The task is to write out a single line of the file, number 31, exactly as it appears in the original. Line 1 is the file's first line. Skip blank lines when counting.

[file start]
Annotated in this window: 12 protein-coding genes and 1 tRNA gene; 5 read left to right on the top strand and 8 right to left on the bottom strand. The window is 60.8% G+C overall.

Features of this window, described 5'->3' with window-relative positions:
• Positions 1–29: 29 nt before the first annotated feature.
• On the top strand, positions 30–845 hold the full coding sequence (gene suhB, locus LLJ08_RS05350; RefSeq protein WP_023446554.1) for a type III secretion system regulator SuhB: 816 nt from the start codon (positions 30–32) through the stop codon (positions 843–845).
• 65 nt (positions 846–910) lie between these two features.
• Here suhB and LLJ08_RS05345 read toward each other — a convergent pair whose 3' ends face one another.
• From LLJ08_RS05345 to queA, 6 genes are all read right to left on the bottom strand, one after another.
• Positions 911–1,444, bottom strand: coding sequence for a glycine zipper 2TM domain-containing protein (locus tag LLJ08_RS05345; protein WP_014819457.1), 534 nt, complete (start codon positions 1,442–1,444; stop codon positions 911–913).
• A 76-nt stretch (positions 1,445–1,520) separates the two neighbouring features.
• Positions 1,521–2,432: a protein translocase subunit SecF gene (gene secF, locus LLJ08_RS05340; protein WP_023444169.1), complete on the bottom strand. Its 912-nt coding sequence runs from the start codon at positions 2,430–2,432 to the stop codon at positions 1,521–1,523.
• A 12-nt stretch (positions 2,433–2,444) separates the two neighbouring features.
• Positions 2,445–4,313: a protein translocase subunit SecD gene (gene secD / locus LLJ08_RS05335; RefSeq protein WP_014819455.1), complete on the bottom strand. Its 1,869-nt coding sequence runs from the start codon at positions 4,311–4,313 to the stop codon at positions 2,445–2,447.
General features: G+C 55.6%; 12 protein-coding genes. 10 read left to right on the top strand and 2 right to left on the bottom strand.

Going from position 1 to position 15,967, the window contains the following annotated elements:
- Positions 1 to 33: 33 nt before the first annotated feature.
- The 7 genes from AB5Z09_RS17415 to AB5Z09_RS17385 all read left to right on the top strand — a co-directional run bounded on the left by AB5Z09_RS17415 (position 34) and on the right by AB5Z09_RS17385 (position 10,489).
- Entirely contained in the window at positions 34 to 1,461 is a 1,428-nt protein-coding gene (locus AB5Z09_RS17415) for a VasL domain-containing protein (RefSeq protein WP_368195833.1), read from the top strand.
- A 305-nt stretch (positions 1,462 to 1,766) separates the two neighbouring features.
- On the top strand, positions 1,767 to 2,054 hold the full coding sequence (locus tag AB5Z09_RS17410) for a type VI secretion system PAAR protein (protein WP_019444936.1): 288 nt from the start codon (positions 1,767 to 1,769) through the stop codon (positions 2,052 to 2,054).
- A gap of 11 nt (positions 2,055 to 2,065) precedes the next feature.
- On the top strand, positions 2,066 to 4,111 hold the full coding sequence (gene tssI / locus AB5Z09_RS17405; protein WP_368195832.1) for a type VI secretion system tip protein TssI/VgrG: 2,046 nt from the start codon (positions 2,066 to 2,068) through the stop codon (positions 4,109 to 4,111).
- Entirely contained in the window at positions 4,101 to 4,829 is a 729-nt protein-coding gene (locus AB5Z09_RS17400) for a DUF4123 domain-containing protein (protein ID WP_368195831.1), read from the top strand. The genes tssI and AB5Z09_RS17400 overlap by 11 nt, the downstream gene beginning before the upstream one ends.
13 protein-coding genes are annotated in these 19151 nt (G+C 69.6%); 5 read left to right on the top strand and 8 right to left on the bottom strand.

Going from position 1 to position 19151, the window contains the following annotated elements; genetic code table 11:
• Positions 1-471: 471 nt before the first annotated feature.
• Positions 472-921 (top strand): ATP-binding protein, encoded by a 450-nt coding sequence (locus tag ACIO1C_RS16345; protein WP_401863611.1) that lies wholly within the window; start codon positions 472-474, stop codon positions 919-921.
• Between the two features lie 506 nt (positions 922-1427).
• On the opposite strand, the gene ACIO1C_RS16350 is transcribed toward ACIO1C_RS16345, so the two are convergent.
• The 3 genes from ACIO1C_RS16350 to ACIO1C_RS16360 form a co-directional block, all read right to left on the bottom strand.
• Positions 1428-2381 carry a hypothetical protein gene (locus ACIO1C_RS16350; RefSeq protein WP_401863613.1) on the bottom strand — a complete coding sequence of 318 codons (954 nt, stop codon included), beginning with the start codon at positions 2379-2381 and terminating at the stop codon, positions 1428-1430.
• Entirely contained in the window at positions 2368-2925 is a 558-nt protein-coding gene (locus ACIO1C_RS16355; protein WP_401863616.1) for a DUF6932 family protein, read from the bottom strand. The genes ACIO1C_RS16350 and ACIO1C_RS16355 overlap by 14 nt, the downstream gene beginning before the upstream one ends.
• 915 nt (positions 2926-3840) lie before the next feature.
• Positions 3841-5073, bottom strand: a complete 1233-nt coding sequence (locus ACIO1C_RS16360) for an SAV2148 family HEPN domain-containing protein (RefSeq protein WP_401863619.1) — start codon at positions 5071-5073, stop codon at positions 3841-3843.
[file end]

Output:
• Entirely contained in the window at positions 2368-2925 is a 558-nt protein-coding gene (locus ACIO1C_RS16355; protein WP_401863616.1) for a DUF6932 family protein, read from the bottom strand. The genes ACIO1C_RS16350 and ACIO1C_RS16355 overlap by 14 nt, the downstream gene beginning before the upstream one ends.